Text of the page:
Close Close

Life Health > Health Insurance

Maximum Federal LTC Deduction Rises to $3,400

Your article was successfully shared with the contacts you provided.

The Internal Revenue Service has announced the new, inflation-adjusted amounts for certain items that taxpayers need to compute their 2005 federal income taxes.[@@]

The changes, described in Revenue Procedure 2004-71, affect tax breaks for long term care insurance premiums and health savings accounts.

The changes also affect the annual gift exclusion.

- LTC insurance premiums: The federal government lets taxpayers deduct a portion of individual LTC premiums from taxable income only if the taxpayers spend enough on health care to itemize their medical expenses.

Here are the increases in the amount of eligible LTC premiums that taxpayers can include in itemized medical care expenses:

IRS LTC Insurance Premium Deduction Limits

Attained age

2004 Limit

2005 Limit

40 or less



More than 40



More than 50



More than 60



More than 70



- LTC insurance payments: The daily limit on periodic payments received under a qualified LTC insurance contract has increased to $240, from $230.

- HSAs: For taxpayers who have HSAs, the minimum deductibles that will fit the government’s “high deductible health plan” definition in 2005 will be $1,000 for self-only coverage and $2,000 for family coverage.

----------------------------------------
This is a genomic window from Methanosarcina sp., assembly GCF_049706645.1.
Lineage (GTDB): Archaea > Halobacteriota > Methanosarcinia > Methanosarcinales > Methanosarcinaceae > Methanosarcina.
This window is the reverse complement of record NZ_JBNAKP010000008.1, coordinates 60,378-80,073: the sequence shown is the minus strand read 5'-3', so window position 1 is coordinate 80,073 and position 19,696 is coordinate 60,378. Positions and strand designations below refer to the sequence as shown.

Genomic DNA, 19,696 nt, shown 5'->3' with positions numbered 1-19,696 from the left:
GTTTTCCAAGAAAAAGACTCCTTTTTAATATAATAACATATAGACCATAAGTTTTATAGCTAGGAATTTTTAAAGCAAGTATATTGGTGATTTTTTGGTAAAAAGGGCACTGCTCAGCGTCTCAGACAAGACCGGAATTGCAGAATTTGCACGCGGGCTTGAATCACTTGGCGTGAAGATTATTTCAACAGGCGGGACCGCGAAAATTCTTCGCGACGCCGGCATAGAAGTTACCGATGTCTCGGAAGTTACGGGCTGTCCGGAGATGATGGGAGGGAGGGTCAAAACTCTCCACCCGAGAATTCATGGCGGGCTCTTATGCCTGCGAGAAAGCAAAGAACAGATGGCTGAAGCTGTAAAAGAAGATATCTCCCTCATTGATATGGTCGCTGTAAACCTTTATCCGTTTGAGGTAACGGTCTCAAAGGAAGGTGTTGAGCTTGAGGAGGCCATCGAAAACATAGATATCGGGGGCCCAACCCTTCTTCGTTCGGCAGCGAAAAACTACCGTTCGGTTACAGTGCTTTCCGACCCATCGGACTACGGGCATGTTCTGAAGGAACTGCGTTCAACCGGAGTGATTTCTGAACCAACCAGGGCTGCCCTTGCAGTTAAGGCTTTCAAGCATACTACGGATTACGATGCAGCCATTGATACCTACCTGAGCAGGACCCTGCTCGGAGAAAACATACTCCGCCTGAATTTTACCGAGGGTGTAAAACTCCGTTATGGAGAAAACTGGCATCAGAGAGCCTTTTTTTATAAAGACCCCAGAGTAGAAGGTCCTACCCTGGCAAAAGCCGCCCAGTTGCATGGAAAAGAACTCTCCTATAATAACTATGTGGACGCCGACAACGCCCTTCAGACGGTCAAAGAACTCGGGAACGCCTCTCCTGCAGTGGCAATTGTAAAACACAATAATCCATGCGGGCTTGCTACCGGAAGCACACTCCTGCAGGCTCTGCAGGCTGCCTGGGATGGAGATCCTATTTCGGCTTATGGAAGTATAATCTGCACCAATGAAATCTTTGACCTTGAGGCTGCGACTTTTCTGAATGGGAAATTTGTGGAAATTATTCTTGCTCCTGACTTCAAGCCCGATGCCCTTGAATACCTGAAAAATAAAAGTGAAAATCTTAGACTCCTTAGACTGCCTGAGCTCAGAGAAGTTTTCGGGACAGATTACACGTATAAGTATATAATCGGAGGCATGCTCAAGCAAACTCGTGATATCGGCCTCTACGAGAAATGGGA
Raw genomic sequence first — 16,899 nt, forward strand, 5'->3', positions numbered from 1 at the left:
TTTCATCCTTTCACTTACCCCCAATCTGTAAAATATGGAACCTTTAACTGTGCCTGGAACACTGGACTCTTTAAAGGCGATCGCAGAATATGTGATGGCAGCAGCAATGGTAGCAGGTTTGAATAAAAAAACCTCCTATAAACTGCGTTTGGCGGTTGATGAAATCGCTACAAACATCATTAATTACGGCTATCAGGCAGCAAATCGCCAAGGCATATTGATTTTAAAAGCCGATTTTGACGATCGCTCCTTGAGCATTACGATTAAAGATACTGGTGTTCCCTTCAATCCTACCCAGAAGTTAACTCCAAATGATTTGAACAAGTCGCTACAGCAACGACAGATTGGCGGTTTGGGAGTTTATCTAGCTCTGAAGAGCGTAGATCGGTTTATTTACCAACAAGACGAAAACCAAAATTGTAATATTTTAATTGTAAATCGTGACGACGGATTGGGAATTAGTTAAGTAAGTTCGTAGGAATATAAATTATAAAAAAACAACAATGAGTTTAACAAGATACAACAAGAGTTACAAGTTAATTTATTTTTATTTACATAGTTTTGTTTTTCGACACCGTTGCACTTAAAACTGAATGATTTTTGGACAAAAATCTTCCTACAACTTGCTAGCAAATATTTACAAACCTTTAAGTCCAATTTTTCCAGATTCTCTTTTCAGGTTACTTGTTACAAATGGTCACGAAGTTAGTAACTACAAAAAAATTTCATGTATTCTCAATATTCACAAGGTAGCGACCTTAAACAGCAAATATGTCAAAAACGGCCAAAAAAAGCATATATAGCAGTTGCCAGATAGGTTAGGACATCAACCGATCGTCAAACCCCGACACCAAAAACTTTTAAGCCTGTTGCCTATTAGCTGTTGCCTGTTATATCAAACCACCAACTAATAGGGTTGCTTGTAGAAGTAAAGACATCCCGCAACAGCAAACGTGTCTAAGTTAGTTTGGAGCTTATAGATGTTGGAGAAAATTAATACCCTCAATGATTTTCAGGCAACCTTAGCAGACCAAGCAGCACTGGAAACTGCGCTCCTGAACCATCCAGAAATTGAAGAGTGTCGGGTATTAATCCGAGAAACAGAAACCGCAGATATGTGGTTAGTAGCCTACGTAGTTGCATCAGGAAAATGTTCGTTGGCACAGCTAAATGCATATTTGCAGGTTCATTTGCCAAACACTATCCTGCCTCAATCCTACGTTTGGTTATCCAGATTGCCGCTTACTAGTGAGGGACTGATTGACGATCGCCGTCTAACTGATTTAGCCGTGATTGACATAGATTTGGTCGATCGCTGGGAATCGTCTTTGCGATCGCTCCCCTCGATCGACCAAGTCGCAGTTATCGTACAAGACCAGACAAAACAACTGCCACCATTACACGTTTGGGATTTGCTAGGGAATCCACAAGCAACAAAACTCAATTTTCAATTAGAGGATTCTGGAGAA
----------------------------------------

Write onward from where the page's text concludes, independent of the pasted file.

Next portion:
The maximum HSA contribution will be $2,650 for individuals and $5,250 for families.

The maxium annual out-of-pocket expense for an HSA-compatible health plan, which includes co-payments and deductibles but not premiums, is $5,100 for self-only coverage and $10,200 for family coverage.

- The annual gift exclusion will continue to be $11,000 for most gifts to most people, but the exclusion will increase to $117,000, from $114,000, for most gifts to a spouse who is not a citizen of the United States.

The new revenue procedure, which was written by Marnette Myers of the IRS Office of Associate Chief Counsel, is on the Web at //